Way cool!  Or, should I say "That's HOT"!

I was wondering about the Hydrogen.  Was it used because it was easier to produce?  Perhaps, as with Zeppelins, Helium would work as well.

As I recall, Hydrogen has the largest specific heat capacity of the gases, it also has a small molecular size and the lowest molecular mass. This gives it a high thermal conductivity. I believe that Helium is around HALF that of hydrogen, though it is still much higher than other gases. However, Helium has a very small molecular size, and the molecules can even escape through solid materials over time - including glass (I have a dead HeNe LASER tube due to this problem) Smiley


SS
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J. Wilhelm
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« Reply #93 on: January 23, 2012, 09:46:39 am »

Quote
Can I ask, why do you want to build the Iron-Hydrogen barretter? Is this for authenticity reasons, aesthetics, or just because you want to try??

Mostly because I don't know what I'm doing so I figure that using what they used is a good place to start. My Nernst lamp project is about on the level of a cargo cult artifact since electrical engineering was not one of the things I ever bothered to learn. Basically I feel that if I can make something that looks like a Nernst lamp then maybe it will be a Nernst lamp.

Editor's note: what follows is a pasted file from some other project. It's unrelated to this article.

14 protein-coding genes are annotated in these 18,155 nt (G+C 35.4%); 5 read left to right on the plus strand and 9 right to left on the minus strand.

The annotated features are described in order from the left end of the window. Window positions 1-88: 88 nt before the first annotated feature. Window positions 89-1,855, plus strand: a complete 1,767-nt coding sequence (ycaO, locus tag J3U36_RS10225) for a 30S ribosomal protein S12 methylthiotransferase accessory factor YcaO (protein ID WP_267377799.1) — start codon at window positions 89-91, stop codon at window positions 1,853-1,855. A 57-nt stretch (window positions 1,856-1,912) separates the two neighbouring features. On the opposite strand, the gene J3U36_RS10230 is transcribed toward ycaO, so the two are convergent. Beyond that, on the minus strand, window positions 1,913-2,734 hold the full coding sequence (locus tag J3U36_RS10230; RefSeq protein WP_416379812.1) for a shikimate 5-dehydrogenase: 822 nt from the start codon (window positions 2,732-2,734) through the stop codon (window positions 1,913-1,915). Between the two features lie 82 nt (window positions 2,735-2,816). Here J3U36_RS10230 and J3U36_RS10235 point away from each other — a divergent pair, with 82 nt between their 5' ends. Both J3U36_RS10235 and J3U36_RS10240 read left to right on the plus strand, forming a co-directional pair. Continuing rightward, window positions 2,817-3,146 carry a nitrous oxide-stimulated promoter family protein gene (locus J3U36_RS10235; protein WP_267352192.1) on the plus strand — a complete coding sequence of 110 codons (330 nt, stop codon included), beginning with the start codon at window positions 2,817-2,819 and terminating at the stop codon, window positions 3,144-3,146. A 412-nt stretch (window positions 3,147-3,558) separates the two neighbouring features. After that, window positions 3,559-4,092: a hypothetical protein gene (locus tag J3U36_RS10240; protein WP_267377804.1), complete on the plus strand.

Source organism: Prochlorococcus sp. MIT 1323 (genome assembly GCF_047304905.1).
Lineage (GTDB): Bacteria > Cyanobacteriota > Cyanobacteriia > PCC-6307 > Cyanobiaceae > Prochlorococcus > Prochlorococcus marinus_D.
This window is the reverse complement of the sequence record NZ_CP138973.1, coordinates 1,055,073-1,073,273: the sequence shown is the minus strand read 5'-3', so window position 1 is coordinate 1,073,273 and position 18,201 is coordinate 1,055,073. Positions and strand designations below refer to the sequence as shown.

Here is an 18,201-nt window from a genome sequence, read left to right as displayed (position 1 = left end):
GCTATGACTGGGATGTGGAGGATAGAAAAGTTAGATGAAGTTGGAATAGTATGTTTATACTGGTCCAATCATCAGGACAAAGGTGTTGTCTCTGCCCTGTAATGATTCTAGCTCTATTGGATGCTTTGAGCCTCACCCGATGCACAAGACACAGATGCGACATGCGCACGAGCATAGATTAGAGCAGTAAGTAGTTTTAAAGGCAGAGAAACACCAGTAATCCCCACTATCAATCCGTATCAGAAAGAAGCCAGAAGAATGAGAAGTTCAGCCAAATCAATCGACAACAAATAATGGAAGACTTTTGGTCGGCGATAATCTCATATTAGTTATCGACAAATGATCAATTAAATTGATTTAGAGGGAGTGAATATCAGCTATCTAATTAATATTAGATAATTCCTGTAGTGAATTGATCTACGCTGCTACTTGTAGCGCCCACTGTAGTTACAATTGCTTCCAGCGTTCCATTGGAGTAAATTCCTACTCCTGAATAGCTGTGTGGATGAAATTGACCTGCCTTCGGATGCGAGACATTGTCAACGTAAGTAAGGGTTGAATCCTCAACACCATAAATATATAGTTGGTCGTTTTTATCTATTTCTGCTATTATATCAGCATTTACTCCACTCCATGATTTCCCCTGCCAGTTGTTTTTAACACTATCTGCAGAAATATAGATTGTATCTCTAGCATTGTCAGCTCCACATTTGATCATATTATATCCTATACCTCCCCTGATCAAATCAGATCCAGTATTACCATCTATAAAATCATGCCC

But this is how my thinking goes:

If mild unshielded steel would work they would have used it.  I suspect that any steel wire thin enough to act as a resistor will be heated hot enough to oxidize very quickly.

I haven't used tungsten because I don't have any...and again, I think that if it was thin enough to work it would be too hot to use without a gas or vacuum shield.

Because the hotter the Nernst lamp gets the more current it draws, which makes it hotter still and leads to a runaway reaction that blows up the ceramic I think that you must have some king of a resistor that not only creates resistance but increases its resistance with current, aka the lightbulb or some other filament that is heated by the current and has an opposite response to the ceramic glower so that the lower the resistance of  the glower becomes, the greater the resistance of the resistor element is so that they two elements can balance themselves out.

Now, anyone with real electrical knowledge is no doubt laughing at me right now but in effect, I am trying to re-invent the wheel because I don't know enough about roads to even look up the right kind of wheel Smiley